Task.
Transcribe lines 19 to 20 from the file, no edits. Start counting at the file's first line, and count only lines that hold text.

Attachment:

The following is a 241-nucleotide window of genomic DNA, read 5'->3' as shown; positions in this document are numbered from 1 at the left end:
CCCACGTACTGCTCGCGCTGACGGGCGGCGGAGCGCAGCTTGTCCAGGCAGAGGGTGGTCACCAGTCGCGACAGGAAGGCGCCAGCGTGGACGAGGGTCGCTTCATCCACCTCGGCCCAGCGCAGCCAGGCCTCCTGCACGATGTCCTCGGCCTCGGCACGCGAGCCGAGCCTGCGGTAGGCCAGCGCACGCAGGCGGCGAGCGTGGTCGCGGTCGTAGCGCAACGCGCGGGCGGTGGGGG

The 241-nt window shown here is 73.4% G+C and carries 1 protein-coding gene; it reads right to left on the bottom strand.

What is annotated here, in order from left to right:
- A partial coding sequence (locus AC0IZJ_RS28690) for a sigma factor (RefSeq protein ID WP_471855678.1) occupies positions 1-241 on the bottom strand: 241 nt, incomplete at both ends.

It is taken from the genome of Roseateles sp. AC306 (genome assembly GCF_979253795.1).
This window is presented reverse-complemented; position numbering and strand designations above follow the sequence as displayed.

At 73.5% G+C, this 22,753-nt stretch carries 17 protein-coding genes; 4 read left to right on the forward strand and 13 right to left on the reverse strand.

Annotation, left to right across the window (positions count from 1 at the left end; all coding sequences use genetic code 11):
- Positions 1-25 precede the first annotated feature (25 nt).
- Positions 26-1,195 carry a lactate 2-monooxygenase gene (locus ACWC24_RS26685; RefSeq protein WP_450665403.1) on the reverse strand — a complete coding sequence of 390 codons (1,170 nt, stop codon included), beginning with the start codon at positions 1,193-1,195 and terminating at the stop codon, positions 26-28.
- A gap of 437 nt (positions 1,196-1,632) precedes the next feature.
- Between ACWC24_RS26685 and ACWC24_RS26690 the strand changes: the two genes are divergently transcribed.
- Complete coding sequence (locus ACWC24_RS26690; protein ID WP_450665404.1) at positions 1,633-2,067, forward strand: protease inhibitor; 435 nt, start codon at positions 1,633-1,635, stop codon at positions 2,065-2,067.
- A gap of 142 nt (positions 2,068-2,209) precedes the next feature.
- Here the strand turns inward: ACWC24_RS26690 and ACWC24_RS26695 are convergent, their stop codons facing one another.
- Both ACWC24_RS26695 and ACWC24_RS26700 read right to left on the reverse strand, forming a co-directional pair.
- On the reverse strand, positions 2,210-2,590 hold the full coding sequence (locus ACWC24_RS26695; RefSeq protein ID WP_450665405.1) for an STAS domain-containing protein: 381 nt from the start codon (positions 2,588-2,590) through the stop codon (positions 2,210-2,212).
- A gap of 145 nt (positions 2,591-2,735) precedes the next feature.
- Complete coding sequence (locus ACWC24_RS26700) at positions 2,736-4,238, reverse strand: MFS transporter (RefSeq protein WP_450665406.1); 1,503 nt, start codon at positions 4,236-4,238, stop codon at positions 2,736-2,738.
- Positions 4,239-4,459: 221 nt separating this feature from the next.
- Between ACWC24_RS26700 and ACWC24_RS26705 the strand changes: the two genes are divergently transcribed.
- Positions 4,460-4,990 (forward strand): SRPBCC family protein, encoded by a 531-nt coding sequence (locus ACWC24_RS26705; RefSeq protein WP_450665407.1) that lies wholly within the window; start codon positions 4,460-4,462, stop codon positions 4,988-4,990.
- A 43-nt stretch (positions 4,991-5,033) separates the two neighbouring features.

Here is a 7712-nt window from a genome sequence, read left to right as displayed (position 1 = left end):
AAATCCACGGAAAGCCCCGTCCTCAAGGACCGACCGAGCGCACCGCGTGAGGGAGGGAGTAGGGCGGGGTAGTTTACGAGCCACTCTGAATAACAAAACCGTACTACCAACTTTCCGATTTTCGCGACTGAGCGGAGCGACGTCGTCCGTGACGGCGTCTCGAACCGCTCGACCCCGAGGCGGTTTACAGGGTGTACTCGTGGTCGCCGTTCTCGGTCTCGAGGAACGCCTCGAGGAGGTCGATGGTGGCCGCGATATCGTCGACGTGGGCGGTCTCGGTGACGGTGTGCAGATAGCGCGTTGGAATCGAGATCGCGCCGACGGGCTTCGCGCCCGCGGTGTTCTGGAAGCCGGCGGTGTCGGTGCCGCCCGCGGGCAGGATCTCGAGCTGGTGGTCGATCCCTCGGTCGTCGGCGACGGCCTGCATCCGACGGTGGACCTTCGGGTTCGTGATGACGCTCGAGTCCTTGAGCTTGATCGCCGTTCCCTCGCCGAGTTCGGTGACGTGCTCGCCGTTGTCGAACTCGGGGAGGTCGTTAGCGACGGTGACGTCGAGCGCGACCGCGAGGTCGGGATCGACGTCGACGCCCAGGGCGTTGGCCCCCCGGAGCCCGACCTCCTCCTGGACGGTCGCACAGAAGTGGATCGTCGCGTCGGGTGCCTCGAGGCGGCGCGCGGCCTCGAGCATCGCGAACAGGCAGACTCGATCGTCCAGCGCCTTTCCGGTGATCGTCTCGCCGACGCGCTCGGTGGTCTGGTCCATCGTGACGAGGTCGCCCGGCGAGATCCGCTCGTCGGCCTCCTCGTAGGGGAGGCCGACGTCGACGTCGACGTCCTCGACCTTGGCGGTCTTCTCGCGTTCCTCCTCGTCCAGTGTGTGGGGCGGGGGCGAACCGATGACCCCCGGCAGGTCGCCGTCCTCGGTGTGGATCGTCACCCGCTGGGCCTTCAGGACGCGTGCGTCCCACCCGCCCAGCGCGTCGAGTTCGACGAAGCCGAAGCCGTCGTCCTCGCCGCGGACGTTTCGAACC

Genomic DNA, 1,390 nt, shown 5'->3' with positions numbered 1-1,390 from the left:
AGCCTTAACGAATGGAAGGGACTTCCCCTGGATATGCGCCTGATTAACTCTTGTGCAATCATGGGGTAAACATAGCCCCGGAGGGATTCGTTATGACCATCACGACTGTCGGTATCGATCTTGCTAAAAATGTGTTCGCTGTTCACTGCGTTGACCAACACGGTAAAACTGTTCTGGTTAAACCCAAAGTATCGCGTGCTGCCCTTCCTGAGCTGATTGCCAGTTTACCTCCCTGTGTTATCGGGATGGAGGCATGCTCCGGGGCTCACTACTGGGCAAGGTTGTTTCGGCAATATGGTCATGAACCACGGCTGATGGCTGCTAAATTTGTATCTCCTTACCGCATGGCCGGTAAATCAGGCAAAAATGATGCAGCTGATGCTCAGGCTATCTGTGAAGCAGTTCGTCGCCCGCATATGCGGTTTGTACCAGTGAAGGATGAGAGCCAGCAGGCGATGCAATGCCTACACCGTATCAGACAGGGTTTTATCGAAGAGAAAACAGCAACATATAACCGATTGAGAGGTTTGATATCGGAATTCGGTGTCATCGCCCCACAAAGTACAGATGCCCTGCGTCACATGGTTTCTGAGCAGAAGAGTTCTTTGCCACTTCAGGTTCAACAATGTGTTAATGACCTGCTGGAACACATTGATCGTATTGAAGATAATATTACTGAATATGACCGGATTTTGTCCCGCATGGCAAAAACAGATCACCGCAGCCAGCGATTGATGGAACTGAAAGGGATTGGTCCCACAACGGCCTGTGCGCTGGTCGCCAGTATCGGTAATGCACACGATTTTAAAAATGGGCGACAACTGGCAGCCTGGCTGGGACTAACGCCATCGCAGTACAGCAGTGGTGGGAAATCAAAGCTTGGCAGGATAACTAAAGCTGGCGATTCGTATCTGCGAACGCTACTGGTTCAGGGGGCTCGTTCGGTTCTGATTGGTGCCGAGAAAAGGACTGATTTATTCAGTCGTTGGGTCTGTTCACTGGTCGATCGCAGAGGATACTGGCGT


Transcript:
- A gap of 145 nt (positions 2,591-2,735) precedes the next feature.
- Complete coding sequence (locus ACWC24_RS26700) at positions 2,736-4,238, reverse strand: MFS transporter (RefSeq protein WP_450665406.1); 1,503 nt, start codon at positions 4,236-4,238, stop codon at positions 2,736-2,738.